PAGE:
The road/trail at the bottom of the hill also has fennel sprayed with pesticides along the trail right above the homeless encampment, which is visible from that trail. I wish Rec & Park would clean up the garbage that they walk by instead of spending their time spraying pretty, green fennel.

Garbage left from a homeless encampment near the trail/road.

I really think it is disturbing that the Natural Areas are the only parks exempt from any maintenance standard, even the one that says no more than 15 pieces of litter visible in a 50′ by 50′ area.   This means Rec & Park has exempted one-fourth of the land managed by Rec & Park from the voter-passed Prop C requirements for park maintenance standards and monitoring.

A few months ago, I broke my habit of walking the trails between the reservoir and the tennis courts for the less-travelled trails of McLaren.  I particularly love the rolling hills with flocks of birds, trees, wildflowers, and meadows and that our walks are so much longer.  However, I’m not as thrilled about spending much of my walk trying to make a dent in the accumulated litter.

I’m surprised anyone was taking the trails, considering the uninviting litter accumulated at the Visitacion Avenue/Mansell Street entrance.  I cleaned about half, but the other half still looks like a dumping zone in an abandoned park.  It makes me appreciate the daily dog-walkers and others that clean up in the more-travelled park areas.  At least Rec & Park should routinely pick up at the entrances and parking areas and keep them relatively clean.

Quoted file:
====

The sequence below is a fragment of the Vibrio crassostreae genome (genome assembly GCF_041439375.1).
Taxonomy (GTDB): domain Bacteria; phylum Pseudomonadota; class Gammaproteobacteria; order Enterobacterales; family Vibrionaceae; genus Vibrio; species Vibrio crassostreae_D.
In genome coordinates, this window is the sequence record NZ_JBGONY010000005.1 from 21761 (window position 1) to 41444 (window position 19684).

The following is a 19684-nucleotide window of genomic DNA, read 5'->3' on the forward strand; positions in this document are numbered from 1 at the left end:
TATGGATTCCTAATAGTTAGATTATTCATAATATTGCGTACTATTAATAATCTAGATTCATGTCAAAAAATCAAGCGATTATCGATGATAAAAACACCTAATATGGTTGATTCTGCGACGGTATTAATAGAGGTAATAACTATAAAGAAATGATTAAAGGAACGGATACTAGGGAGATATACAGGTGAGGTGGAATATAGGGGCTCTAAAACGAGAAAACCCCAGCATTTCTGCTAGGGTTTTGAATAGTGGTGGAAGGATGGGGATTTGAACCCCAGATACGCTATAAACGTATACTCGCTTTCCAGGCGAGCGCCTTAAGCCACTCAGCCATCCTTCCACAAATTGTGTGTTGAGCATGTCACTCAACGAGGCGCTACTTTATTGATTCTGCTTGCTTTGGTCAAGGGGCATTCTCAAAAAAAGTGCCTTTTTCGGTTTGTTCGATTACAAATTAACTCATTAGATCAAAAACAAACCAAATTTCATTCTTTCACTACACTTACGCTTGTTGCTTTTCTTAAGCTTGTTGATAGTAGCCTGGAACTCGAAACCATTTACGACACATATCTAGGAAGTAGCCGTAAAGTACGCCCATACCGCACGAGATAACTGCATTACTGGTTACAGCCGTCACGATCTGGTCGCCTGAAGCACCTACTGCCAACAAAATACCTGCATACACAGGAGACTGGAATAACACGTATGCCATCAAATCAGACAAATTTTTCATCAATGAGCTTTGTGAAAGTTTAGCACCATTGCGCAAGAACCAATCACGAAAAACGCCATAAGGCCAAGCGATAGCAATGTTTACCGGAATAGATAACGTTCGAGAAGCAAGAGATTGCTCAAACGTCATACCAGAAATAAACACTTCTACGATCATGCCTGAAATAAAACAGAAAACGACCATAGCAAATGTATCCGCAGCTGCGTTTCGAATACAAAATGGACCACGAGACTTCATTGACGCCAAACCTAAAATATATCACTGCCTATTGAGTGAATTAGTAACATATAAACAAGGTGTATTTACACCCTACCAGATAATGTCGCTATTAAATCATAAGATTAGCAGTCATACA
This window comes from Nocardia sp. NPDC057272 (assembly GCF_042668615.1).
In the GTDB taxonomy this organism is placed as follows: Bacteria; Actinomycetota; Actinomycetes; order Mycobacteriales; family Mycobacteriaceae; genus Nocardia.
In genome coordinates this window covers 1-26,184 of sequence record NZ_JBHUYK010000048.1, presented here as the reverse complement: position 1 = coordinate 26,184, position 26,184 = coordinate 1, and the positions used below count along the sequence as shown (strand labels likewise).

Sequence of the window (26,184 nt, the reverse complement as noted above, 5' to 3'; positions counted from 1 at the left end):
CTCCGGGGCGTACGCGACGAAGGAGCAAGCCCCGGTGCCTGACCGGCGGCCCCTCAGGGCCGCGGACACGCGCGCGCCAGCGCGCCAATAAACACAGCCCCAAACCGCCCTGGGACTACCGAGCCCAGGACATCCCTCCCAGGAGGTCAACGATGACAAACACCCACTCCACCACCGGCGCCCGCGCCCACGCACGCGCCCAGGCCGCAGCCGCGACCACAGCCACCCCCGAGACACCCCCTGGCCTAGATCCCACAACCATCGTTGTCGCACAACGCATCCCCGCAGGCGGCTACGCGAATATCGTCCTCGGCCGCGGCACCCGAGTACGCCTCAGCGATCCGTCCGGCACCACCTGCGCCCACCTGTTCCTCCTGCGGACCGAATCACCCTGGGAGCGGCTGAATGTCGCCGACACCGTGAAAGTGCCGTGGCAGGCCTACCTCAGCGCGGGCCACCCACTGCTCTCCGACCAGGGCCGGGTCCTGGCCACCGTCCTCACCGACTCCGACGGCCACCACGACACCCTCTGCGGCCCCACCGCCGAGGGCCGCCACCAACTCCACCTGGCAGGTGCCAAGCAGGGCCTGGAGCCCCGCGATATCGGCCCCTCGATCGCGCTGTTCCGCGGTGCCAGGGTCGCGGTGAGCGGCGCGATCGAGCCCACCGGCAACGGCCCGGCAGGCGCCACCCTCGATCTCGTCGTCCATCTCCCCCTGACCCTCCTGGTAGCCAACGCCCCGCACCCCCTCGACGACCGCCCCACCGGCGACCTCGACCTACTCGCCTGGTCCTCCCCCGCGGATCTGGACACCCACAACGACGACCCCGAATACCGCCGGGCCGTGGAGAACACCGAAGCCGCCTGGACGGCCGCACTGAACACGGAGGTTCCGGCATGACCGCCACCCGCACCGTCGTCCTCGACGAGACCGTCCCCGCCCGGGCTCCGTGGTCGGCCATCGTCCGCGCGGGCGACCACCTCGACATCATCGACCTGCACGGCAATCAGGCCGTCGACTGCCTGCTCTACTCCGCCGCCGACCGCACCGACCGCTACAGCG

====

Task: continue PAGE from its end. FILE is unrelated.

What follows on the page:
DESTRUCTION OF PLANT-LIFE: The “Natural” Areas Program

Personally I prefer the green left side to the “restored” right side with bare ground

On the other side of McLaren in the forest area, I found a volunteer working alone, pulling up the English ivy from the forest floor to leave bare ground. He has, he said, a “permit” from Rec & Park and has been trained to pull the ivy and that it is overrunning the park.  I’d personally rather see green ivy than bare ground covered in pine needles.  Especially since ivy, which flowers and bears berries early in the season, provides some wildlife food and shelter, absorbs carbon dioxide and air pollution, and makes the park feels more alive.

It is quite bizarre that Rec & Park and native plant advocates claim nothing grows under the non-native trees.  In reality that is true only because Natural Areas contingent is out there constantly pulling up the dense and diverse vegetation, which is prolific in eucalyptus, pine and cypress forests that are left natural or are lucky enough to be protected in Golden Gate Park.  (I still find it bizarre the maligned “invasive” plants and trees protected in one of San Francisco’s most precious gems, Golden Gate Park, are being sprayed, pulled and cut in neighborhood parks.)


When I mentioned that the Natural Areas plan has not been approved, he said it was okay to proceed because the plan was developed long ago. He implied dog people are the problem and that it wasn’t right that the dog people think the area is just for them. I said that people with dogs are about 40% of the population. Did having a dog mean that one shouldn’t have a voice in how the parks are used?

I wonder how many people are native plant gardening purists who want trees removed simply because they aren’t San Francisco Native Heritage?  Dog play areas are only about 100 acres, yet  native plant advocates call people with dogs greedy while The Natural Areas Program claims over 1000 acres. It’s concerning to take a dog or a child to an area that has been sprayed with herbicides.

Sadly, I saw at least 4 places with glass in the parking lots from broken car windows. (It’s the first time I’ve personally seen that at McLaren.) The broken glass and homeless encampment suggest that what McLaren Park really needs to make it safer is more visitors, not fewer trees, dogs or activities.

“Milestone” Pesticide in Glen Canyon (and Why New York Prohibits It)

This article is being reproduced, with permission and minor changes, from Death of a Million Trees.  “Milestone” (Aminopyralid) is one of the “Fearsome Four” pesticides the Natural Areas Program uses.